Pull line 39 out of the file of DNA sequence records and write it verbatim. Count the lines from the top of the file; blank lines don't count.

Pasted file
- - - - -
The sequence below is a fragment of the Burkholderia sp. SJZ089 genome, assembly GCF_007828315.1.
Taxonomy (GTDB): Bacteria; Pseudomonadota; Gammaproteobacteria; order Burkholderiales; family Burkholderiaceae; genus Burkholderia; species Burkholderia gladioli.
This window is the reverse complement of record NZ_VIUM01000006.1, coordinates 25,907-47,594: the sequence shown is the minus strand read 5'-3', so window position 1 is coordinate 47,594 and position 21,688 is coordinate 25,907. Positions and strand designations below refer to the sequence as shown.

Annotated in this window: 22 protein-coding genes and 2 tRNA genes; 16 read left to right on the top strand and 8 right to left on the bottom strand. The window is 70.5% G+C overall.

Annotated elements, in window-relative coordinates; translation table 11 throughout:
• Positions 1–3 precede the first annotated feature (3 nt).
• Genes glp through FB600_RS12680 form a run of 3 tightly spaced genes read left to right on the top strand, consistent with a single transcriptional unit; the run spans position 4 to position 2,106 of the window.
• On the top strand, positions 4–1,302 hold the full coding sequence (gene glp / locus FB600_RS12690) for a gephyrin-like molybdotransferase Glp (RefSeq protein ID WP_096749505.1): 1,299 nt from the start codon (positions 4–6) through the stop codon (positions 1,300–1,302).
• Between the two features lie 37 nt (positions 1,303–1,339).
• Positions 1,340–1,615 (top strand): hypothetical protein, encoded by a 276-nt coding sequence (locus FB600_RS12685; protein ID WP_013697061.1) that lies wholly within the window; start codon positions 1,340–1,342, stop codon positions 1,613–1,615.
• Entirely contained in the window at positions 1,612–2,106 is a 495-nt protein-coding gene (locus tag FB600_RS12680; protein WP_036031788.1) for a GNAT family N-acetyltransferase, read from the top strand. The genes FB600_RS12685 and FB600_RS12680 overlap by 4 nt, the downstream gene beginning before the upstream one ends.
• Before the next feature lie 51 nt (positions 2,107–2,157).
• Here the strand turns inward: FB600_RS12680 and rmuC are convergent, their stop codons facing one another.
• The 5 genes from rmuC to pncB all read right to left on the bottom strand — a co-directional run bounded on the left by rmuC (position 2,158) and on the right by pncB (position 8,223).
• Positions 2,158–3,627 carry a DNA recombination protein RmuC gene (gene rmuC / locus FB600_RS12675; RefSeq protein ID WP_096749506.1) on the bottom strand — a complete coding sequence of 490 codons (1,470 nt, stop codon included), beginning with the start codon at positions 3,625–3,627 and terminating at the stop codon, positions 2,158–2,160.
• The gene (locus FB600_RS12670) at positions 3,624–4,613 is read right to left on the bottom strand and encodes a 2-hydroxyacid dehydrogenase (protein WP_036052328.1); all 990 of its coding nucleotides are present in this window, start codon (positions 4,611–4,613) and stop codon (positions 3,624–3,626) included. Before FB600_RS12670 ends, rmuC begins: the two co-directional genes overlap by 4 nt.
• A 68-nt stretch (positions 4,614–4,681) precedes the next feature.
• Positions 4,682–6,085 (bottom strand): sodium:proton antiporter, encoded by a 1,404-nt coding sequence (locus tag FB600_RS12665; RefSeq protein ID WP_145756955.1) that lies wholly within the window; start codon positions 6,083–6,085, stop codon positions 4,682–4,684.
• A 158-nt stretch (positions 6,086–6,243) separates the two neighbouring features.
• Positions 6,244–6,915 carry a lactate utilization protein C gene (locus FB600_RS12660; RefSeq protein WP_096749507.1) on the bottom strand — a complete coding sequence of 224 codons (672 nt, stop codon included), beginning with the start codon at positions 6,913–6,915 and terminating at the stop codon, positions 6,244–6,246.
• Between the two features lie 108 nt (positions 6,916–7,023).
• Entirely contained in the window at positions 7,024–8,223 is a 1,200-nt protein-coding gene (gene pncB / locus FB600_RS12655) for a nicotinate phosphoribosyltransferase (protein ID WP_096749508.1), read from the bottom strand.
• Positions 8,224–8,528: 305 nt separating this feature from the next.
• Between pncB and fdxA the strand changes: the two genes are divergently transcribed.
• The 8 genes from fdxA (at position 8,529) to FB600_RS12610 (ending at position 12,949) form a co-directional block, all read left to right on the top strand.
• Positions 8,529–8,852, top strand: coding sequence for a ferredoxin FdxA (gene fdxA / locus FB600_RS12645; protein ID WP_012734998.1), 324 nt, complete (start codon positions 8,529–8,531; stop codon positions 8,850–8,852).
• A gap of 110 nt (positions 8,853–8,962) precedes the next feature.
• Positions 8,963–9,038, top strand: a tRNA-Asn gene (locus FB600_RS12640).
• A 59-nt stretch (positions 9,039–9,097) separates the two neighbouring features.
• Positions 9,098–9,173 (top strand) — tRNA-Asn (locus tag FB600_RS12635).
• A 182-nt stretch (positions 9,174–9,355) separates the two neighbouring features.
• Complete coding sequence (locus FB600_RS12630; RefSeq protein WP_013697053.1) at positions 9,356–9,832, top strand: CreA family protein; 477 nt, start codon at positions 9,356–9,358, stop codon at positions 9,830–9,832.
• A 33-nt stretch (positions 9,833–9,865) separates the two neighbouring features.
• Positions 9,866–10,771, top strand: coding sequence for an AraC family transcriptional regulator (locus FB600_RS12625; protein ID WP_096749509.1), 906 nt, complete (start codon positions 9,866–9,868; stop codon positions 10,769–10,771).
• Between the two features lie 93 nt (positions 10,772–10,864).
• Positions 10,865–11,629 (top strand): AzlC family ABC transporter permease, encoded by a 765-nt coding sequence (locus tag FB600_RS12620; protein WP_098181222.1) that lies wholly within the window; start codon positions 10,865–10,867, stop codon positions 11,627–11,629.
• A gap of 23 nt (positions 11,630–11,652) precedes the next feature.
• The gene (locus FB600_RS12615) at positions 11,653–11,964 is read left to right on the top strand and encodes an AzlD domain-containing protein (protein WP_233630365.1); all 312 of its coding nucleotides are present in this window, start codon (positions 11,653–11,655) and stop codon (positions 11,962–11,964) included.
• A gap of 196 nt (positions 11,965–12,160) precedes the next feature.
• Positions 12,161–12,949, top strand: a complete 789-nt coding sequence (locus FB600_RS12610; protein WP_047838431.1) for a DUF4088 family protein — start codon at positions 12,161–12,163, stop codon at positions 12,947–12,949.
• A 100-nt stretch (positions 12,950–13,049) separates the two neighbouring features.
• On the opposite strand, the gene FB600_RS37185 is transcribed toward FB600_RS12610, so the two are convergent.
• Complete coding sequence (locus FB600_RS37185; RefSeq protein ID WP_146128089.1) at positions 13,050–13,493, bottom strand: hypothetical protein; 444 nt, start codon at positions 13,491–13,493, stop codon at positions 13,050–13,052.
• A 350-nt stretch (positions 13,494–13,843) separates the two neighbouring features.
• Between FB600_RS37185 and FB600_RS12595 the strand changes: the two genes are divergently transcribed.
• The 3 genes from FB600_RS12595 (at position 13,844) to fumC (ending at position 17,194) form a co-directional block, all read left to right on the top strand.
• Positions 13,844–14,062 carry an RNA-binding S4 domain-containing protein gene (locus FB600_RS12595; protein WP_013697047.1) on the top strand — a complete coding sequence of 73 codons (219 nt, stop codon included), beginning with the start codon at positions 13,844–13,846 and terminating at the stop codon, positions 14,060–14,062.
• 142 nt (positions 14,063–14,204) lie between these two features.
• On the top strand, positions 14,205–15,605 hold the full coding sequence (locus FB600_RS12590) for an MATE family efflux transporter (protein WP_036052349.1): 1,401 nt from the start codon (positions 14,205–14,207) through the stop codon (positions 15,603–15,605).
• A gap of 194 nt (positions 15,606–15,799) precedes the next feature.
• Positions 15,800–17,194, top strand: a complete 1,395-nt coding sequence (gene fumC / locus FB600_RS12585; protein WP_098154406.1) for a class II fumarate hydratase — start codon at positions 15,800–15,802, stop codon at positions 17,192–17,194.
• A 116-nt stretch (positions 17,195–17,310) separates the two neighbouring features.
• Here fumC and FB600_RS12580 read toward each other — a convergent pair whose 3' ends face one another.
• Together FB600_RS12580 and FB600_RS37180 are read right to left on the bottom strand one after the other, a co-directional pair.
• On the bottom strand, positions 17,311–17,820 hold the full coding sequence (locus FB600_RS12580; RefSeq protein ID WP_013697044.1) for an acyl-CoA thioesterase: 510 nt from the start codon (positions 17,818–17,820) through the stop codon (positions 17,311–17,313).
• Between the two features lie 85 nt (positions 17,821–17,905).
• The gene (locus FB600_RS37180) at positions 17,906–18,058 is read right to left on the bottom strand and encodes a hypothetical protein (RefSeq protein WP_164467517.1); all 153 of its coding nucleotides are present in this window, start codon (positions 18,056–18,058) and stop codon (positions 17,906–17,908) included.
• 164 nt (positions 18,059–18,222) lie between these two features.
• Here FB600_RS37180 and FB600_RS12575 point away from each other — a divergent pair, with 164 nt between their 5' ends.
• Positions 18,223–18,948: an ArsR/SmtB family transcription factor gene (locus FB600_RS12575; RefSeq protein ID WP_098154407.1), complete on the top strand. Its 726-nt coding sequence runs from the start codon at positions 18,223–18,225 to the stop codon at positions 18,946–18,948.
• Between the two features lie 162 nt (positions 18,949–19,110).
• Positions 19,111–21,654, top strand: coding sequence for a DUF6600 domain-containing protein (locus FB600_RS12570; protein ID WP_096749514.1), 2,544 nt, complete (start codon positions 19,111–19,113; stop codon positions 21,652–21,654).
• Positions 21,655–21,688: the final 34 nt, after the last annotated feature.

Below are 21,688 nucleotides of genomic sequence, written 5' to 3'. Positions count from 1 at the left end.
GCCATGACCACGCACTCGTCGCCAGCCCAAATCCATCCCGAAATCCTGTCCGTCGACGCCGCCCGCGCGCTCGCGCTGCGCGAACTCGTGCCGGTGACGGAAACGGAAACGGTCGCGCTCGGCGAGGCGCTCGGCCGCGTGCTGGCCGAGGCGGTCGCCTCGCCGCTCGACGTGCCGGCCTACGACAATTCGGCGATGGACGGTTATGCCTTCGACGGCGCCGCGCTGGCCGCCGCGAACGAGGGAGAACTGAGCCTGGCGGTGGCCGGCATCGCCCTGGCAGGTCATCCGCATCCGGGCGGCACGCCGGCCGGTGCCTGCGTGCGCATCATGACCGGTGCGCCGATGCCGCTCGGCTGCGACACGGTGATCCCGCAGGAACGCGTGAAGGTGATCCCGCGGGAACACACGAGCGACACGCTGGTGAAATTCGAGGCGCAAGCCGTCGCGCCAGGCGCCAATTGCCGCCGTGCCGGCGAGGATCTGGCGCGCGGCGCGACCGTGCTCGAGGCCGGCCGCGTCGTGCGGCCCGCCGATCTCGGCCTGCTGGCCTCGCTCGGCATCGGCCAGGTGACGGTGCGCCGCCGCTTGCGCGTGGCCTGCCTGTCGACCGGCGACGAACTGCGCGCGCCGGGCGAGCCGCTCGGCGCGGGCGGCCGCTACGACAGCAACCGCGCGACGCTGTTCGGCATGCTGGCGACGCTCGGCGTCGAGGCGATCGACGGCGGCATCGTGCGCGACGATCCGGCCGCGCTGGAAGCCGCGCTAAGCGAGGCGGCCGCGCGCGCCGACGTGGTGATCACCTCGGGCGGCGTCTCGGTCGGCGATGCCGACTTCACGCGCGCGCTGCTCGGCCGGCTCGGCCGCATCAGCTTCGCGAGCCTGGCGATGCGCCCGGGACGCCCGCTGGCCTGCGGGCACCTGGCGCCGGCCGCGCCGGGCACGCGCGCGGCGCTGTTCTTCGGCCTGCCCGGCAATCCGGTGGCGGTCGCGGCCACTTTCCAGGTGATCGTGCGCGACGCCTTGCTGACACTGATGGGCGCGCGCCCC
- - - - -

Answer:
• A gap of 196 nt (positions 11,965–12,160) precedes the next feature.